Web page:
1. Amanita loosii, ca. Lubumbashi (formerly Elisabethville), D. R. Congo
The following description is based on the original description by Beeli (1936).
The cap of A. loosii is 130 - 160 mm wide, globose then plano-convex, smooth, brilliant white becoming cream with a tan (chamois) center, with a striate margin. Volval remnants are absent. The flesh is white.
The gills are free, crowded, narrowed to a point at the stem, up to 10 mm broad, white, with minutely irregular edge.
The stem is 100 - 120 × 18 - 25 mm, cylindric or narrowing upward slightly, smooth, becoming hollow, pure white, smooth. The ring membranous, skirt-like, pure white, and attached near the top of the stem. The volva is ample, membranous, and brown on the exterior. The flesh is white.
The mushroom is edible and very much appreciated by the local population. The flesh has an odor of citron. The taste is agreeable but not very pronounced.
The spores measure 14 - 15 × 10 - 11 µm and are probably broadly ellipsoid to ellipsoid and inamyloid. Clamps are probably present at bases of basidia. Walleyn and Verbeken (pers. corresp.) selected a lectotype for A. loosi and measured spores from the lectotype with the following results: 10.1 - 12.5 × 7.4 - 10.7 µm; however, they noted that the basidiomes had become quite moldy. RET's experience indicates that moldy specimens tend to have smaller spores than those in good condition and that spores and the apices of basidia are often destroyed by invasive molds.
This species was originally described from the then Belgian Congo.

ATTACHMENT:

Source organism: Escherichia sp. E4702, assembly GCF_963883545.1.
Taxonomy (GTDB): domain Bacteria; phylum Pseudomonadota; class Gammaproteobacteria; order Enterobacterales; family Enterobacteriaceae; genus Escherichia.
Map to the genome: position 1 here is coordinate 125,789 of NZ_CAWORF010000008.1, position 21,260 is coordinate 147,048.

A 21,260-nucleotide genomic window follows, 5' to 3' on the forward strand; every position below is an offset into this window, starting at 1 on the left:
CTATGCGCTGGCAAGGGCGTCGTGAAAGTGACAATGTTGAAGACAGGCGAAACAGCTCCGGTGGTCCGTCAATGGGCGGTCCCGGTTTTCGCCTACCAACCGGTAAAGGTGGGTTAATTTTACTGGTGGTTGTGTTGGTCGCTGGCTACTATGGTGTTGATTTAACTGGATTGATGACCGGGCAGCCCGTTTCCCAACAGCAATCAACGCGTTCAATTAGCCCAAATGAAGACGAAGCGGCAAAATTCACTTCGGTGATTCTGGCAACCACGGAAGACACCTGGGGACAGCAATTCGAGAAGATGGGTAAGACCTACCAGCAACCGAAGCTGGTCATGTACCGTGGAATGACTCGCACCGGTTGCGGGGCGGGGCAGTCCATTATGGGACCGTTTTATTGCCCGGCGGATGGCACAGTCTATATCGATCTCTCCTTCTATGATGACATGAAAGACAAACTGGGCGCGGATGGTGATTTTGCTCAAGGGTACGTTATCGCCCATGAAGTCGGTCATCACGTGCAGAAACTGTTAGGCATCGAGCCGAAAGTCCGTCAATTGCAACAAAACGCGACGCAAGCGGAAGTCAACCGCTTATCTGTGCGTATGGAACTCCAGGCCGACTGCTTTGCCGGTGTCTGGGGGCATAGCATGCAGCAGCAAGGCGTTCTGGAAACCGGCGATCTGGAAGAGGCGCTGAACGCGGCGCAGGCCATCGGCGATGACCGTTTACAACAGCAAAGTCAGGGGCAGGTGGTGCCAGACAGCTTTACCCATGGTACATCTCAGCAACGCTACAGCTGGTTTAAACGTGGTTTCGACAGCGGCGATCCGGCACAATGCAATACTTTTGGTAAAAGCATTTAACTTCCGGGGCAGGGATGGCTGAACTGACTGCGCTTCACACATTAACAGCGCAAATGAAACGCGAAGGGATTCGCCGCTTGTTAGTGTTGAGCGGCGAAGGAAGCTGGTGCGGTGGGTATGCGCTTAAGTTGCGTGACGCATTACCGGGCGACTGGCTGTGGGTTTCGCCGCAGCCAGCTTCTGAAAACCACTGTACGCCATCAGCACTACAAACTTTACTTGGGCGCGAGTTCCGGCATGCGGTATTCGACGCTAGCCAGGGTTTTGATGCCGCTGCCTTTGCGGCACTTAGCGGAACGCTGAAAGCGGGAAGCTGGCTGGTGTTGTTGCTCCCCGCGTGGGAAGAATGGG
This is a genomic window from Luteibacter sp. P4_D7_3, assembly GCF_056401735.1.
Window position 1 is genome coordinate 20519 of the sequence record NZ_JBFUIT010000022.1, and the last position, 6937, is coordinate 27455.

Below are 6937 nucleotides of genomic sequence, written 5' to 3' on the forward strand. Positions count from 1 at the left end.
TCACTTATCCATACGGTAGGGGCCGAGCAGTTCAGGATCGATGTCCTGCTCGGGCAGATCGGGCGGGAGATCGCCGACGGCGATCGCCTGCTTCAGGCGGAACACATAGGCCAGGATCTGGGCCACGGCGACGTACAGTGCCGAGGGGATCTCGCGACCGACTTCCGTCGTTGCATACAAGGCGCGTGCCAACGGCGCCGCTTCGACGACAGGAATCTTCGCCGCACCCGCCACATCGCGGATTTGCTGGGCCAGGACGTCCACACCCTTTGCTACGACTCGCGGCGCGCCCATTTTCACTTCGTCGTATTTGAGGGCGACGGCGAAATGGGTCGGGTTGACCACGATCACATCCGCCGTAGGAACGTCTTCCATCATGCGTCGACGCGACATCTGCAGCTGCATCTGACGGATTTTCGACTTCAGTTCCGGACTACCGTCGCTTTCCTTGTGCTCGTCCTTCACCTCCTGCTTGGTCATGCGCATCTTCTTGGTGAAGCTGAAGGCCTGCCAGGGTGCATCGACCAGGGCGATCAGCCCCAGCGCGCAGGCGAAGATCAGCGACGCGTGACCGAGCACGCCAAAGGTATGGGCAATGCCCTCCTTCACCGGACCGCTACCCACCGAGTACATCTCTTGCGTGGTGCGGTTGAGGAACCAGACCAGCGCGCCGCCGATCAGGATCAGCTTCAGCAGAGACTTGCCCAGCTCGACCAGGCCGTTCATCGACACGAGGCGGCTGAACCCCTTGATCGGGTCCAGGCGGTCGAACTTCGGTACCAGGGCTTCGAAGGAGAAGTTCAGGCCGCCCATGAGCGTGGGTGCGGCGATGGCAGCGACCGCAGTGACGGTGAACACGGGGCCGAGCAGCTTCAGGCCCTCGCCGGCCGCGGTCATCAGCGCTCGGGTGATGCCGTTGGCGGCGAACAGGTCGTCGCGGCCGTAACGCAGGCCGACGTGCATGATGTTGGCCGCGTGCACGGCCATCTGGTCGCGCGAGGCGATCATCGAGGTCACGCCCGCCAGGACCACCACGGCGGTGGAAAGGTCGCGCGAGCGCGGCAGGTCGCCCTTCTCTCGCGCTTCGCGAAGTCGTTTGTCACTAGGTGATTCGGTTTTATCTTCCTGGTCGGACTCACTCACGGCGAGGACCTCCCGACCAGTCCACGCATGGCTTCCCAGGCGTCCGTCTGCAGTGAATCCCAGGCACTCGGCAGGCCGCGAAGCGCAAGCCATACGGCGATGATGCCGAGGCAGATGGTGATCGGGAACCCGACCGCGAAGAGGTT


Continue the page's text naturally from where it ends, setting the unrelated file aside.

The epithet "loosii" is not a misspelling. Evidence in the original description indicates that Beeli was using the Latinate form Loosius of the collector's name.—R. E. Tulloss and L. Possiel
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Gilbert. 1940. Icon. Mycol. 27, suppl. (1): 98. [Note: In caption for Tab. IX (fig. 5)—ed.]
Walleyn and Verbeken. 1998. Belgian J. Bot 131(2): 157. [Note: Superfluous. Fortunately there can be no confusion both proposals put forward the same collection as lectotype.—ed.]
Walleyn and Verbeken. 1998. Belgian J. Bot 131(2): 157.
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The field may contain magenta text presenting data from a type study
and/or revision of other original material cited in the protolog of the present taxon.
Macroscopic descriptions in magenta are a combination of data from the protolog and
additional observations made on the exiccata during revision of the cited original
The same field may also contain black text, which is data from a revision of the present
taxon (including non-type material and/or material not cited in the protolog).
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this text is appropriate.
Olive text indicates a specimen that has not been
thoroughly examined (for example, for microscopic details) and marks other places in the text
where data is missing or uncertain.
The following material is derived from the protolog of the present taxon and the work
of other cited researchers.
from protolog: 130 - 160 mm wide, brilliant white at first, becoming cream with chamois disc, globose at first, then plano-convex, bare; context white, unchanging; margin striate (short-striate per figure).
from protolog: free, crowded, white, 10 mm broad, pointed toward stipe, broadened toward pileus margin, broadest ca. two-thirds to three-quarters of length (per figure); lamellulae rounded truncate (per figure).
from protolog: 100 - 120 × 18 - 25 mm, pure white, cylindric broadening slightly near base; context becoming hollow, white, glabrous, smooth; partial veil apical, membranous, pure white, ample and skirt-like (per figure); universal veil membranous, ample, saccate (per figure), with brownish exterior, enclosing bottom third or more of stipe (per figure).